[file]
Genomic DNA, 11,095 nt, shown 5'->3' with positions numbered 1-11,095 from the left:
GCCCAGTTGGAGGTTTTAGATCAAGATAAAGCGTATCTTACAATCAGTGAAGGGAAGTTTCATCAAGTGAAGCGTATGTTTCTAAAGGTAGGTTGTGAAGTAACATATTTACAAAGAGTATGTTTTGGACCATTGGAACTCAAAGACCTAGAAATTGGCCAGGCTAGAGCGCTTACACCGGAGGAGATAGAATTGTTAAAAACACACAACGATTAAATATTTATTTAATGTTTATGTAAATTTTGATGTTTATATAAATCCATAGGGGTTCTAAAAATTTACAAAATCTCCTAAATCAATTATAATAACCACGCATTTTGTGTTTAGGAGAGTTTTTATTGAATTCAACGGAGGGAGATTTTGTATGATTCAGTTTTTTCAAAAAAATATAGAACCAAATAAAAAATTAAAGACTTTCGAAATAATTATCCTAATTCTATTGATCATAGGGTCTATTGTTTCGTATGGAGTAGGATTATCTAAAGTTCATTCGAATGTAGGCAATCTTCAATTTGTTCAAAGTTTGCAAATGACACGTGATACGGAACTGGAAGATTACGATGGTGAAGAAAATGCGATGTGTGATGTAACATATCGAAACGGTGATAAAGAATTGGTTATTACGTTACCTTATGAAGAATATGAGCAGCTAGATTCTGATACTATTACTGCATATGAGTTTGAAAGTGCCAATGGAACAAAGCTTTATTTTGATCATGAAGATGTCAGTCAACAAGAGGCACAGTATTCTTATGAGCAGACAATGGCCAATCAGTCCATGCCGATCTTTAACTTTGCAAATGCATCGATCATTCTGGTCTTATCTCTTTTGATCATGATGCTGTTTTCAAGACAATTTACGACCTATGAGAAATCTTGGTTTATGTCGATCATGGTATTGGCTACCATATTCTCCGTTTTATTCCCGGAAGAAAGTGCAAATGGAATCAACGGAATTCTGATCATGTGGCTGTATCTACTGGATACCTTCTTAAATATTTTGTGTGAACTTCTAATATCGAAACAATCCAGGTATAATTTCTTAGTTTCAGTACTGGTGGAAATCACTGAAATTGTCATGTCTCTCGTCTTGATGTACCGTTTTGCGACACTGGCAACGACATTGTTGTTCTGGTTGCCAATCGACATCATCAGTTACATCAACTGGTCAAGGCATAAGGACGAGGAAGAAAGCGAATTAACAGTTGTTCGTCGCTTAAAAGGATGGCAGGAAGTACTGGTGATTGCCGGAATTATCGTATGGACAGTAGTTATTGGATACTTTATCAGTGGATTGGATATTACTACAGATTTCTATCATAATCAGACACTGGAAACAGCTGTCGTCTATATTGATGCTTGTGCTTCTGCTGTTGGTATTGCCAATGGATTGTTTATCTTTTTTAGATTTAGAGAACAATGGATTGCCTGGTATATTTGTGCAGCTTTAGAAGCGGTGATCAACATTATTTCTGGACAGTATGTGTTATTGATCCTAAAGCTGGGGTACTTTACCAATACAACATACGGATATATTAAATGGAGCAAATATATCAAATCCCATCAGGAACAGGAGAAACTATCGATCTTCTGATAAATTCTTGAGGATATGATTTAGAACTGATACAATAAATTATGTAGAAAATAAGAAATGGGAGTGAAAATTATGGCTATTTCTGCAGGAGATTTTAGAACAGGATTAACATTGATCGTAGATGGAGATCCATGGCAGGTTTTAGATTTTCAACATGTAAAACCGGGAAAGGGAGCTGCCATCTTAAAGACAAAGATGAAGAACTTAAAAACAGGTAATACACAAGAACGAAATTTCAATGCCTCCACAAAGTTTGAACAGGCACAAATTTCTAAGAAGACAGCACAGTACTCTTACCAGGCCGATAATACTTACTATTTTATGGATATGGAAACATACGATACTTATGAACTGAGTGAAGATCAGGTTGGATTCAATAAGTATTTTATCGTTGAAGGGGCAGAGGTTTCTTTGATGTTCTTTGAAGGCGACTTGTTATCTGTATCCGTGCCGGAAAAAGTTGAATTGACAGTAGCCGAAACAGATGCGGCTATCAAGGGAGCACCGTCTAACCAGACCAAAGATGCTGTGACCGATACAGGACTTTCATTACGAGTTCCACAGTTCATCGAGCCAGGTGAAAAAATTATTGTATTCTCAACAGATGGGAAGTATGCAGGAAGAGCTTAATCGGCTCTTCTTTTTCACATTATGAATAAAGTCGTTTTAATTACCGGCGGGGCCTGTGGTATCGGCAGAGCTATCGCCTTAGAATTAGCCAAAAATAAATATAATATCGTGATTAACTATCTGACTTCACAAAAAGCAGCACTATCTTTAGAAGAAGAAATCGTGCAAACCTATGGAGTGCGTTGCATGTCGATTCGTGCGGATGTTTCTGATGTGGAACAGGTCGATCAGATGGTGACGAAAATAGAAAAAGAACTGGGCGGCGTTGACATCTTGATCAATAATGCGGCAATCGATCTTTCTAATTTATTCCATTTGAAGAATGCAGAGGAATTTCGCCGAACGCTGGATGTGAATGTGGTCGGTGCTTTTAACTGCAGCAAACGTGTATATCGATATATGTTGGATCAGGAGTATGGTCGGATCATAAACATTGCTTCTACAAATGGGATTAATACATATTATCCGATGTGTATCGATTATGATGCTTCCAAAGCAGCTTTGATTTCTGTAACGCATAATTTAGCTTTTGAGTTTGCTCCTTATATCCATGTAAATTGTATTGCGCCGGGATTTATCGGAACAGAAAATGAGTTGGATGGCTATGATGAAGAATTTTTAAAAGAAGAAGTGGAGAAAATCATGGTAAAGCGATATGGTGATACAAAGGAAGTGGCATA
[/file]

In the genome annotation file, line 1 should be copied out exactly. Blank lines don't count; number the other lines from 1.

Genomic DNA, 11,095 nt, shown 5'->3' with positions numbered 1-11,095 from the left: